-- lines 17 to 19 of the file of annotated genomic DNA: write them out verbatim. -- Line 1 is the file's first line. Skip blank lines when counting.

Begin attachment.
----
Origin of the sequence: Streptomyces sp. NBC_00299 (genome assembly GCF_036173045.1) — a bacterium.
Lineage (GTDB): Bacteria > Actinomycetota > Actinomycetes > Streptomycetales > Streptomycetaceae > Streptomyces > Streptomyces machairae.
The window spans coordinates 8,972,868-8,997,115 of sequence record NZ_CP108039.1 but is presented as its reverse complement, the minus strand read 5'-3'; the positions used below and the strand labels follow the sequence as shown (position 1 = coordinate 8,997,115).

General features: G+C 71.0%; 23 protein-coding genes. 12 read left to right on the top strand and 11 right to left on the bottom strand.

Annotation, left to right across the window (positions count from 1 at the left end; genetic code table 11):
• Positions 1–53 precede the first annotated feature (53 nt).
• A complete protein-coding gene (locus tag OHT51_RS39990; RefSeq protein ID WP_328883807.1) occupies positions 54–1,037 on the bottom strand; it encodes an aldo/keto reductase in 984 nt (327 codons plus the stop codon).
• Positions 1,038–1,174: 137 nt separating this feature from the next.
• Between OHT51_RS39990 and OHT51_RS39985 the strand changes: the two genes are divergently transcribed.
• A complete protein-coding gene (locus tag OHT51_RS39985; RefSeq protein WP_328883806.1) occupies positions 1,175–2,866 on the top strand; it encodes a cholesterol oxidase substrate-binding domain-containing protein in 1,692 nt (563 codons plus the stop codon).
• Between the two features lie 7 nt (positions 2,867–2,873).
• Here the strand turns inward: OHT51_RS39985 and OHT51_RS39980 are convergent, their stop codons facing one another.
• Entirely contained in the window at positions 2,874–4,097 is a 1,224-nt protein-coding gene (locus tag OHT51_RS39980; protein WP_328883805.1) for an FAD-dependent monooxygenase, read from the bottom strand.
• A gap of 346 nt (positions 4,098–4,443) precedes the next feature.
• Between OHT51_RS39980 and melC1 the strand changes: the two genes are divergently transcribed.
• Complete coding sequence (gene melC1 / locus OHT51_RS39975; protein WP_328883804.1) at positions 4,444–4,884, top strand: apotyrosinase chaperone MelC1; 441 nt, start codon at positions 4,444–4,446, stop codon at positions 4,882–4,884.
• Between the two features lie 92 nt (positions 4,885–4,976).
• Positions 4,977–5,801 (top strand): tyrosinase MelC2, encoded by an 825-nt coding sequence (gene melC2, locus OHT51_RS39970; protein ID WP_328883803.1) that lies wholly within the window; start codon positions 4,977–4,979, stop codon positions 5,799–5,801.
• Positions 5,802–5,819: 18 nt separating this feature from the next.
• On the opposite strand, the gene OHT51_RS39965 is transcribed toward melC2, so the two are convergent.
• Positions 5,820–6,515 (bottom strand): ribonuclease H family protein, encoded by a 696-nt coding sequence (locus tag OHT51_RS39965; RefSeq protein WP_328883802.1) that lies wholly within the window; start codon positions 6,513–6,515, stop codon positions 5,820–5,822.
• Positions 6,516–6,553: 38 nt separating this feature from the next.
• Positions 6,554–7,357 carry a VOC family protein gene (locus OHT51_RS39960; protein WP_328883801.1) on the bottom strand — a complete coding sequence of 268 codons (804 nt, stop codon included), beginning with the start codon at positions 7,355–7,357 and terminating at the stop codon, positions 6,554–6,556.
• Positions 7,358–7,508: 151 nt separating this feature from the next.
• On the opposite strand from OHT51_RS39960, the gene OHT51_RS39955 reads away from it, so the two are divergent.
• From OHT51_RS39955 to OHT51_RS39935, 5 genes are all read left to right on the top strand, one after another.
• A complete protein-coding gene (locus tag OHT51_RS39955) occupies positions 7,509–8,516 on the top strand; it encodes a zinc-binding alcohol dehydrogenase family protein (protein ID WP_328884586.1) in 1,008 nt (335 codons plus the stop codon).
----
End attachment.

• Between the two features lie 92 nt (positions 4,885–4,976).
• Positions 4,977–5,801 (top strand): tyrosinase MelC2, encoded by an 825-nt coding sequence (gene melC2, locus OHT51_RS39970; protein ID WP_328883803.1) that lies wholly within the window; start codon positions 4,977–4,979, stop codon positions 5,799–5,801.
• Positions 5,802–5,819: 18 nt separating this feature from the next.